Huseng wrote:pueraeternus wrote:I wonder if we can pinpoint more or less when in Buddhism does the primacy of the guru comes into play? Would that be the early stages of esoteric or vajrayana Buddhism?
I suspect that towards the end of the Gupta (550) and the rise of Indian feudalism thereafter we can identify practices or lineages that insist on a guru as a precondition for liberation. This was perhaps tied in with vast cultural and religious changes in north India where authority, both political and religious, came to be heavily emphasized. This likewise applied to Hindu schools of thought as well. Buddhist institutions like Nālandā became fortresses with abbots acting effectively as lords over the peoples in their territories. In such a cultural context authority and deference to authority seem to have become a lot more emphasized than ever before.
Chan definitely had the idea of a teaching transmitted outside of scriptures from master to disciple, though that might have specifically come to exist in the seventh or eighth centuries. According to McRae in Seeing Through Zen, Bodhidharma forms the "proto-Chan", having died around 530 (see page 13). There's also a source saying Bodhidharma arrived from Persia in China in 547 (see page 26). A lot of the details of his hagiography and the teachings attributed to him are difficult to take at face value. So, assuming Chan really starts in the 7th century, there would have been such influences from India and especially all the more so come the 8th century when Indian esoteric masters started introducing practices which required initiation and lineage.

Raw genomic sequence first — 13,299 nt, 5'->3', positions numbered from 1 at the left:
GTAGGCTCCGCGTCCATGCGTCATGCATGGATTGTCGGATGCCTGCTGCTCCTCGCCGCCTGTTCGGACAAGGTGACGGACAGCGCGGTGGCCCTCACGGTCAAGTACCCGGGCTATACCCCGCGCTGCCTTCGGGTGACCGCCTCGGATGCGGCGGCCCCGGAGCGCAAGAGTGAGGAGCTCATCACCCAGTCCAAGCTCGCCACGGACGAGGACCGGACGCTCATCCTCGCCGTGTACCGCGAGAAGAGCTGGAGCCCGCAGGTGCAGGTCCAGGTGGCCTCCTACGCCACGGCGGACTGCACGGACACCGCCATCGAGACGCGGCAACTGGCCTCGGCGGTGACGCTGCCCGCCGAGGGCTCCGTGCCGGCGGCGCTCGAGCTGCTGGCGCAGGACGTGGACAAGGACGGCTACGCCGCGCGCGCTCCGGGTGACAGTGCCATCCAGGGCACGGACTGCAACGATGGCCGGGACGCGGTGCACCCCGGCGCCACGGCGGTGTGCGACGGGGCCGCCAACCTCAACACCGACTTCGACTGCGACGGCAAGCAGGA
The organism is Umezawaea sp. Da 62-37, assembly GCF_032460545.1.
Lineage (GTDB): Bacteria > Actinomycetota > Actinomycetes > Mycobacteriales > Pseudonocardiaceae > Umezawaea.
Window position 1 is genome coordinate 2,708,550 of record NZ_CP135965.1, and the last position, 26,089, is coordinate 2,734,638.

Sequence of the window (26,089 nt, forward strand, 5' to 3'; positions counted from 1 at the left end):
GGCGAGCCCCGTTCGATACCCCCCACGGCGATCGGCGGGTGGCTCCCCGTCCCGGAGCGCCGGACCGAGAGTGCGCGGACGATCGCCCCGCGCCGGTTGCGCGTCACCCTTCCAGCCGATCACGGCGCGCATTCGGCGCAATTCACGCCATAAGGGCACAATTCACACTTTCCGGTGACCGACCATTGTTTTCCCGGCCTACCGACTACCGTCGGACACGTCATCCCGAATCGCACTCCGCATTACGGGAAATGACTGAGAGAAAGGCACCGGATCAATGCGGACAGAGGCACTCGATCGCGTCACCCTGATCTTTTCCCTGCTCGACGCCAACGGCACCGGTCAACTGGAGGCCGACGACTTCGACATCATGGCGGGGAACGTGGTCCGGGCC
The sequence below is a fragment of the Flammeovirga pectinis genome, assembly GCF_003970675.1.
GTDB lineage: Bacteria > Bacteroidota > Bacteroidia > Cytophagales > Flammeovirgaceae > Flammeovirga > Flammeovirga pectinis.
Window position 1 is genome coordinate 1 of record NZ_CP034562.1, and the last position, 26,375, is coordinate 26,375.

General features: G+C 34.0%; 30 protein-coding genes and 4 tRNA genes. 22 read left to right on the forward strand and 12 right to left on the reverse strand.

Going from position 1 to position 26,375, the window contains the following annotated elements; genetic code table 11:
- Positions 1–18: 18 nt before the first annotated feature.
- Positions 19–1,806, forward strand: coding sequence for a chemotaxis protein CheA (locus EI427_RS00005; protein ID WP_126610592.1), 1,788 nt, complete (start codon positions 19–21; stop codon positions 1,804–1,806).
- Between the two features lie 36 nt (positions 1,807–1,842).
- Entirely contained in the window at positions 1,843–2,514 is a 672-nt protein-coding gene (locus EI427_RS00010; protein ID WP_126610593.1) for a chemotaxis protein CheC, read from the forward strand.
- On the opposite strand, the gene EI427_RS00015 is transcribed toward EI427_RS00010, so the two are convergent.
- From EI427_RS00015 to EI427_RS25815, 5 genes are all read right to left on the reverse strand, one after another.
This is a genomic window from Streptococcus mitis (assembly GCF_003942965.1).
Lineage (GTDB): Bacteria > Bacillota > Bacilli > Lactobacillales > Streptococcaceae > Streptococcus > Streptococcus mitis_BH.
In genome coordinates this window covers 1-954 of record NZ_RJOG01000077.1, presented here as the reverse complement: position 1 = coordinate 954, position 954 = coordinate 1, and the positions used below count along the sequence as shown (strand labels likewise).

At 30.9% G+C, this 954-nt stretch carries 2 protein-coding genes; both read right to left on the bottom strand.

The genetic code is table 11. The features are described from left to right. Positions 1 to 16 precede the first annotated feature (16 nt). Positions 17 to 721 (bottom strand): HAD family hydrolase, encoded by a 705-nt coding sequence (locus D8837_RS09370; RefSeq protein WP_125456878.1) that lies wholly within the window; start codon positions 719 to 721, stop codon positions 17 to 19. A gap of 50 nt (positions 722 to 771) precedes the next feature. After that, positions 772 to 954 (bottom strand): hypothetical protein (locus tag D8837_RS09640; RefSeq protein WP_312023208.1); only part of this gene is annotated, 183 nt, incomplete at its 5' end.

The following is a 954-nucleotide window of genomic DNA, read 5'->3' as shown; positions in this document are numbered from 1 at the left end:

Interesting. All these do seem to point to post Yogacara, and the beginning of esoteric orders.